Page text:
Looking at the long list of ingredients in products like FRONTLINE or Advantage can be scary, and the long warning labels can make a reasonable person paranoid about using these products to kill fleas on dogs. That's why some people use home treatments like tea tree oil for their dog's fleas. However, while tea tree oil can kill and repel fleas, it can also be very dangerous to dogs and is listed as "especially risky" in the Merck Veterinary Manual.
Tea tree oil for dogs
Tea tree oil, also called melaleuca oil, is toxic when ingested by humans, dogs, cats, and other animals. While humans might not lick their skin after applying tea tree oil, dogs and cats do, which is why tea tree oil can be so dangerous when used on pets. While there are some commercially available pet products that contain tea tree oil (for example, tea tree shampoo for fleas), these products are highly diluted and contain only .1 to 1 percent tea tree oil, and many are also rinsed off after use, like shampoos. In order to safely use tea tree oil for fleas at home, you would need to be able to dilute it to about 1 percent strength, which is nearly impossible in a home environment. If you did manage to correctly measure out a safe amount, properly shake it so it is evenly distributed during use, and spray it on the dog, it would still be easy to apply too much on your pet. Because dogs often lick their fur and could ingest the tea tree oil, this could make your dog very sick.
Tea tree oil toxicity
The biggest danger in using tea tree oil on your dog is the risk of tea tree oil toxicity, which can be deadly. The most common symptoms of tea tree oil toxicity can include depression, lethargy, weakness, poor coordination, muscle tremors, and increased drooling. Other symptoms may include vomiting, low body temperature, increased liver enzyme, skin rashes, collapse, and coma. While cats are at greater risk of this condition because they groom themselves more often, dogs suffer from it as well. Symptoms will occur two to 12 hours after ingestion. As little as 10 to 20 milliliters of 100 percent oil have killed both dogs and cats.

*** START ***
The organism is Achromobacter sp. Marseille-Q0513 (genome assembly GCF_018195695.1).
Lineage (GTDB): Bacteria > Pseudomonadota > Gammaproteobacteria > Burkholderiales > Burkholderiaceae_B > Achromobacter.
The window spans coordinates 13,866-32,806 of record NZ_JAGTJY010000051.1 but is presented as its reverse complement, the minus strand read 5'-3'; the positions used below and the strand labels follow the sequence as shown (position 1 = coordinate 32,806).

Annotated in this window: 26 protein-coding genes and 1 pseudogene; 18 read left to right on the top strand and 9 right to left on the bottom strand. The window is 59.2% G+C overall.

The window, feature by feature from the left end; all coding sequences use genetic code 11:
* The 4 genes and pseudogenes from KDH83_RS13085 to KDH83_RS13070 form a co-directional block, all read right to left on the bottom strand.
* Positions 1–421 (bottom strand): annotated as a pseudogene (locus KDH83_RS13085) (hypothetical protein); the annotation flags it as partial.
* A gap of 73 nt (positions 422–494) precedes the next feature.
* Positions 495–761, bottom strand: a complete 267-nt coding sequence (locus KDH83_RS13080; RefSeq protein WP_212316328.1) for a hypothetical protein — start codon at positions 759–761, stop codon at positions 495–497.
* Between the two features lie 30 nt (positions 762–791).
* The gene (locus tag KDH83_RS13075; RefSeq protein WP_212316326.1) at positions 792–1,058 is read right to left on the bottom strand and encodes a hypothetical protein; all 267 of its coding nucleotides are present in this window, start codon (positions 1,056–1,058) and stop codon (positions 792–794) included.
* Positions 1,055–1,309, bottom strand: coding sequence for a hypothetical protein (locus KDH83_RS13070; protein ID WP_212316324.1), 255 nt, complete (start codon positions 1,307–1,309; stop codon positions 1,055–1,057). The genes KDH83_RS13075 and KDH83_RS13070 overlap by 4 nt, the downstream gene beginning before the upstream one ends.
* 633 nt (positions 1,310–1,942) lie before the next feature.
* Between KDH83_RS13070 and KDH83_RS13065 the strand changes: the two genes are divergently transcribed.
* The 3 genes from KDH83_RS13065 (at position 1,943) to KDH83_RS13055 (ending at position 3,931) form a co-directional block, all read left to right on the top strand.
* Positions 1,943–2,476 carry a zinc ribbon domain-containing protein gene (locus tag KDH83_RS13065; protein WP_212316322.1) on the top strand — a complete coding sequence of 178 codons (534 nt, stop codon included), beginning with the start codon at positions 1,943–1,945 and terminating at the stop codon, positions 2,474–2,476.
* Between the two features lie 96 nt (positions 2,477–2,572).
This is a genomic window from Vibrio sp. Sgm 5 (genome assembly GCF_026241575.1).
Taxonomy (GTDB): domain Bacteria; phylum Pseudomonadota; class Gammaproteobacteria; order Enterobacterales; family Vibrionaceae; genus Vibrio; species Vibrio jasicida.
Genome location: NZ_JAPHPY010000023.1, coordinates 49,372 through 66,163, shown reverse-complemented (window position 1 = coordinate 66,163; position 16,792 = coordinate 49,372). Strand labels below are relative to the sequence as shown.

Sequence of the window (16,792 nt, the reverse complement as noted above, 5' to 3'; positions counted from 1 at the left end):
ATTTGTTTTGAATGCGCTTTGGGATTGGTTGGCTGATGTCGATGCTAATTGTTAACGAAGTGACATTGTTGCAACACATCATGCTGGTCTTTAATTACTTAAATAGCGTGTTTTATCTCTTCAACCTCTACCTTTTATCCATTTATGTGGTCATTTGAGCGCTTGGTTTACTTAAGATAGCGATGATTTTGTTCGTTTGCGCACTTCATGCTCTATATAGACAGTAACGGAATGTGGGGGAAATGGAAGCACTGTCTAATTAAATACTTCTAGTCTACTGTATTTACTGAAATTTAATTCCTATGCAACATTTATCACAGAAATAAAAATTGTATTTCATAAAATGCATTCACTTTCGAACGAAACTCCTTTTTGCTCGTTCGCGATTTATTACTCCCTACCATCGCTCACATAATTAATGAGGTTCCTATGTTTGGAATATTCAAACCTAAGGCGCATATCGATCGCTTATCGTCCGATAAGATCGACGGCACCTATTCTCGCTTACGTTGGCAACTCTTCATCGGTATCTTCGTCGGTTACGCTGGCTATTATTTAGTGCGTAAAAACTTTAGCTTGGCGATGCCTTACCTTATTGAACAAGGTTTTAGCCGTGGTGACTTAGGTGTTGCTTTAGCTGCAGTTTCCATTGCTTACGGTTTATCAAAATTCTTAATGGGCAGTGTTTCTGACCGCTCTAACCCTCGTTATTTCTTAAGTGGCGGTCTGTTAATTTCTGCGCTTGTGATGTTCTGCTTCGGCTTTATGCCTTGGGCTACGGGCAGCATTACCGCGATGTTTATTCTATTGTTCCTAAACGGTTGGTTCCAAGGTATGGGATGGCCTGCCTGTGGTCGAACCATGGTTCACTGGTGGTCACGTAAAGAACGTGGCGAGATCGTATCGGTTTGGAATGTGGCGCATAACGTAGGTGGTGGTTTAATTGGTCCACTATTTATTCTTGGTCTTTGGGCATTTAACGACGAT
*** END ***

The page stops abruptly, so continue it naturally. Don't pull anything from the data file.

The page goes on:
Better flea treatments
The ingredients in commercial flea treatments may sound scary, but they have been thoroughly tested by both the manufacturers and veterinarians and have been proven to be safe. They are far more effective than home remedies for fleas and are safer than some home treatments, like tea tree oil. On top of this, while commercial flea treatments are highly regulated, essential oils are not, so the ingredients, strength, and quality of the oils are not guaranteed. As an added bonus, many commercially manufactured pet flea treatments actually target the next generation of fleas, preventing eggs from hatching and starting a whole new infestation.
One safe essential oil you may try is rose geranium oil, which can repel fleas when applied to your dog's collar. This treatment is not safe for cats, though. While citrus essential oils are not safe for pets, you can also rub your dog or cat with fresh-squeezed orange or lemon juice as well.
Insist on tea tree oil?
If you absolutely insist on using tea tree oil on your dog, talk to your veterinarian first to find out how to administer it safely. Never administer tea tree oil orally, and always dilute it to .1 to 1 percent strength. Most tea tree oil you buy in stores is sold undiluted, so seek one out that is already partially diluted, or be very careful in diluting it to a safe concentration. Always keep the bottle of tea tree oil in a place where your dog cannot reach it.
Always check with your veterinarian before changing your pet’s diet, medication, or physical activity routines. This information is not a substitute for a vet’s opinion.